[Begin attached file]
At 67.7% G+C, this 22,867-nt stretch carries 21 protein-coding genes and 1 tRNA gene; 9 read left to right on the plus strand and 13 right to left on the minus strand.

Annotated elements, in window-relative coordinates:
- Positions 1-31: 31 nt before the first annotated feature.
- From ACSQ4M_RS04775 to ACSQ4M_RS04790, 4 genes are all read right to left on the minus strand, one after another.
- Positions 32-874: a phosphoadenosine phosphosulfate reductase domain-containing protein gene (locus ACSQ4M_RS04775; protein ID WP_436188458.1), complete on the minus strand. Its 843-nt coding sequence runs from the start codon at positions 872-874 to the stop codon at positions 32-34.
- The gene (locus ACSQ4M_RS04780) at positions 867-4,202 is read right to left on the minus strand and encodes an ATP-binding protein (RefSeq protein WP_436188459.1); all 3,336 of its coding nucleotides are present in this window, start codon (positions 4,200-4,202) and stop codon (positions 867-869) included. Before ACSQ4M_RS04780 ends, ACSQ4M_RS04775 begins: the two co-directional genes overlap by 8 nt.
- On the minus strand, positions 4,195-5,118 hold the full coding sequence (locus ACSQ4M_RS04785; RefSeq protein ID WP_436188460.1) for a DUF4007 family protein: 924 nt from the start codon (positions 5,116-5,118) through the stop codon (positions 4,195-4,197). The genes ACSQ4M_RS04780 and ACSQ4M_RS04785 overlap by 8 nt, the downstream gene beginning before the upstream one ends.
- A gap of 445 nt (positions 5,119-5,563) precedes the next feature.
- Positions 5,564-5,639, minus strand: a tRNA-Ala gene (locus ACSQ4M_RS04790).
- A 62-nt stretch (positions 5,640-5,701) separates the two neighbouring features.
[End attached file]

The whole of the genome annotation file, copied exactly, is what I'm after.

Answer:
At 67.7% G+C, this 22,867-nt stretch carries 21 protein-coding genes and 1 tRNA gene; 9 read left to right on the plus strand and 13 right to left on the minus strand.

Annotated elements, in window-relative coordinates:
- Positions 1-31: 31 nt before the first annotated feature.
- From ACSQ4M_RS04775 to ACSQ4M_RS04790, 4 genes are all read right to left on the minus strand, one after another.
- Positions 32-874: a phosphoadenosine phosphosulfate reductase domain-containing protein gene (locus ACSQ4M_RS04775; protein ID WP_436188458.1), complete on the minus strand. Its 843-nt coding sequence runs from the start codon at positions 872-874 to the stop codon at positions 32-34.
- The gene (locus ACSQ4M_RS04780) at positions 867-4,202 is read right to left on the minus strand and encodes an ATP-binding protein (RefSeq protein WP_436188459.1); all 3,336 of its coding nucleotides are present in this window, start codon (positions 4,200-4,202) and stop codon (positions 867-869) included. Before ACSQ4M_RS04780 ends, ACSQ4M_RS04775 begins: the two co-directional genes overlap by 8 nt.
- On the minus strand, positions 4,195-5,118 hold the full coding sequence (locus ACSQ4M_RS04785; RefSeq protein ID WP_436188460.1) for a DUF4007 family protein: 924 nt from the start codon (positions 5,116-5,118) through the stop codon (positions 4,195-4,197). The genes ACSQ4M_RS04780 and ACSQ4M_RS04785 overlap by 8 nt, the downstream gene beginning before the upstream one ends.
- A gap of 445 nt (positions 5,119-5,563) precedes the next feature.
- Positions 5,564-5,639, minus strand: a tRNA-Ala gene (locus ACSQ4M_RS04790).
- A 62-nt stretch (positions 5,640-5,701) separates the two neighbouring features.